Mariel Saez, a spokeswoman for Hoyer, touted the congressman’s support for the Climate Action Now Act, a bill that House Democrats approved earlier this month directing the president to devise a plan to meet the Paris Agreement’s emission targets.
“There are already climate refugees in this country, and Mr. Hoyer supports continued efforts to provide refuge to communities facing rising sea levels, melting permafrost, and other climate-related challenges,” she said by email. “He looks forward to bringing additional legislation to the Floor this Congress to take further action.”
Saez did not respond to questions about whether Hoyer is warming to the Green New Deal.
The Green New Deal, as it stands, remains more of a movement than policy, as think tanks and 2020 presidential contenders work to draft legislative outlines. The movement’s goals represent a mammoth task, aiming to not only halt surging emissions but reverse and halve them by the end of the next decade. That alone requires dramatic changes to energy production, transportation and agriculture.
But the Green New Deal goes further, staking out a vision to fortify the nation’s crumbling infrastructure to withstand already-inevitable climatic changes. Recognizing that toppling entrenched industries and reversing decades of neoliberal spendthrift government requires an unprecedented voter mandate, the Green New Deal’s proponents propose guaranteeing jobs, health care and housing.
The Green New Deal would be a major shift from the status quo, as would admitting more climate refugees. The U.S. is currently admitting low numbers of refugees, even as climate change and conflict drive millions from their homes. The United States resettled just 22,491 refugees in 2018, a number that increased only slightly to 24,369 this year. That’s despite the United Nations recording more than 65 million people displaced worldwide ― a record high, depending on how it’s counted.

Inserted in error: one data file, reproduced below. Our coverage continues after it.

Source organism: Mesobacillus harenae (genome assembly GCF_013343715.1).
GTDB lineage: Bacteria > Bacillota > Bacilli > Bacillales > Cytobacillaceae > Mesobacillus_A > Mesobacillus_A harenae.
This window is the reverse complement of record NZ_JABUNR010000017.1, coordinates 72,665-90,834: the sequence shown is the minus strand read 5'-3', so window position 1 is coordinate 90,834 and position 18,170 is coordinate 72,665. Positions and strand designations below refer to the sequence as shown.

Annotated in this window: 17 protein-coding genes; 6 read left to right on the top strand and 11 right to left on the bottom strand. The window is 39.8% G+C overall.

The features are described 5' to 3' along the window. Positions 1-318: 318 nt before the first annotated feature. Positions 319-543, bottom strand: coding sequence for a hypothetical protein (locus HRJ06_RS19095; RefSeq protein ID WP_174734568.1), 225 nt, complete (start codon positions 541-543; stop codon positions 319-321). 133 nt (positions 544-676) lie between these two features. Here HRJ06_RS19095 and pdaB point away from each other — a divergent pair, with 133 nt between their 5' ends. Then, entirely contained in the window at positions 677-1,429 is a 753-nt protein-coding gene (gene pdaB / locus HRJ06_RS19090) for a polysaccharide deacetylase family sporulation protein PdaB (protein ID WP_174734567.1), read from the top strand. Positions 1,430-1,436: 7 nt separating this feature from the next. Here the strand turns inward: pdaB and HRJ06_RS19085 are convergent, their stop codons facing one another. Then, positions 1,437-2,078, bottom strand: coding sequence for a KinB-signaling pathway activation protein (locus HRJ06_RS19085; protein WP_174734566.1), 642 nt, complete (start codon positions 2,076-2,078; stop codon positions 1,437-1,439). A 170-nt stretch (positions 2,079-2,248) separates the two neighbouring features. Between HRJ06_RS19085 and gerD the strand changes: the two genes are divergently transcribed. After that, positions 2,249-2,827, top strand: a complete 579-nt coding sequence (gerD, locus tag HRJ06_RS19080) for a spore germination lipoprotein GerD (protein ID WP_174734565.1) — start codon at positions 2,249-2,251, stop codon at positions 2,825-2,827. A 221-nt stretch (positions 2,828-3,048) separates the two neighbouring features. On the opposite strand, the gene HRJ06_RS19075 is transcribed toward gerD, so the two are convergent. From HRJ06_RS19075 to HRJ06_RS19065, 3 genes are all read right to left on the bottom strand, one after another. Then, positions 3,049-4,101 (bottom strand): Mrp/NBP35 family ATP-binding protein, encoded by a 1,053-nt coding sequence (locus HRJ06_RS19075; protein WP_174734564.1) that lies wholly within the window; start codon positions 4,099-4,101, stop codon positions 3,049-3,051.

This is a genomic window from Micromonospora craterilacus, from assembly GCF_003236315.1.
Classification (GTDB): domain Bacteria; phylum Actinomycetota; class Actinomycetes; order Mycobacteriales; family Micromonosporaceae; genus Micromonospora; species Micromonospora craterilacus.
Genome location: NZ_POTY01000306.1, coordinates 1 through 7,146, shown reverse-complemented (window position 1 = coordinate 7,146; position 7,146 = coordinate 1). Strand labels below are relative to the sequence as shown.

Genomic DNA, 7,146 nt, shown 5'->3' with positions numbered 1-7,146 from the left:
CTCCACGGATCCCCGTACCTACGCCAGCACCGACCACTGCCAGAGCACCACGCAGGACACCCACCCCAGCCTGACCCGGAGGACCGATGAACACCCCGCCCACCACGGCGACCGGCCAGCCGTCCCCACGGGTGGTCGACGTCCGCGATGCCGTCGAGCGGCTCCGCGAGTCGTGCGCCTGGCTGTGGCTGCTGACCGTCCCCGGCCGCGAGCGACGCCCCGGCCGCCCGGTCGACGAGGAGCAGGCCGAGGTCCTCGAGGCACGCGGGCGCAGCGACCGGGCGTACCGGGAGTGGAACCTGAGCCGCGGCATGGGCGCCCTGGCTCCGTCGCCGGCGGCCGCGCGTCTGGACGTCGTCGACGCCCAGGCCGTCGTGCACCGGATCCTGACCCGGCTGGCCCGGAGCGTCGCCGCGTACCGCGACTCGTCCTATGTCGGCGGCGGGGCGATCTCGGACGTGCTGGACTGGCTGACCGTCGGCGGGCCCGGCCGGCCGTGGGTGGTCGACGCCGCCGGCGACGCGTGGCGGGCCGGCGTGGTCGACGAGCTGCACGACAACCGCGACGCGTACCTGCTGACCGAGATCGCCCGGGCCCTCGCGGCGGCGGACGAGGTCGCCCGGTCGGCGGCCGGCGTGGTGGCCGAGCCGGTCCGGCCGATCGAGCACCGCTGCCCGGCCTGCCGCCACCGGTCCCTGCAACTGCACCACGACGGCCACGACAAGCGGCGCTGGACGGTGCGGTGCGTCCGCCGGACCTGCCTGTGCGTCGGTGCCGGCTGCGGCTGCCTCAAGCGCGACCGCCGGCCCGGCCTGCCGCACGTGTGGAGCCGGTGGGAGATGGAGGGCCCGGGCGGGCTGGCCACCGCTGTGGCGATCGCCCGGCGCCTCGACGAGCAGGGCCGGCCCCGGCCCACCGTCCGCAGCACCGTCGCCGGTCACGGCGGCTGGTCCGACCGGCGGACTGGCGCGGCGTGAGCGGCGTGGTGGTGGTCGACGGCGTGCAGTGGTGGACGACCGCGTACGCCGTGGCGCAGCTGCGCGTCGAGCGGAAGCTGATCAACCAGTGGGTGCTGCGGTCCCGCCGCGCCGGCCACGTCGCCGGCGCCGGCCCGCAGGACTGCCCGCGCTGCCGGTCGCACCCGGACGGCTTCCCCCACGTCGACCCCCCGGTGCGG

The 2020 election comes just as terrifying scientific projections and unprecedented natural disaster are propelling climate change to the top of voters’ concerns. In March, 81% of self-described liberals, 77% of Democrats and 53% of independents reported feeling “highly worried” about climate change, according to a Gallup poll. In April, a CNN poll found climate change was a top issue for 82% of registered Democrats planning to vote in the 2020 presidential primary.
Things look likely to accelerate fast. Records were shattered in 2017 with over $306 billion in damages from hurricanes and wildfires. In 2018, global emissions soared to a new high as California suffered its deadliest inferno in history. In May, scientists at Mauna Loa Observatory in Hawaii recorded carbon dioxide concentrations in the atmosphere passing 415 parts per million for the first time in at least 800,000 years. Methane, which traps 84 times more heat in its first decade in the atmosphere than CO₂, surged to a new record level in 2018, according to new data from the National Oceanic and Atmospheric Administration.
Roughly half the two-dozen Democrats running for the party’s presidential nomination back, at least in rhetoric, the Green New Deal. At least four candidates have released detailed climate policy plans. Washington Gov. Jay Inslee’s entire presidential campaign is centered on curbing global warming.
But enacting the most sweeping federal policy program since President Franklin D. Roosevelt’s New Deal will take more than a friendly administration in the White House. And Wilkes hopes to join those ranks.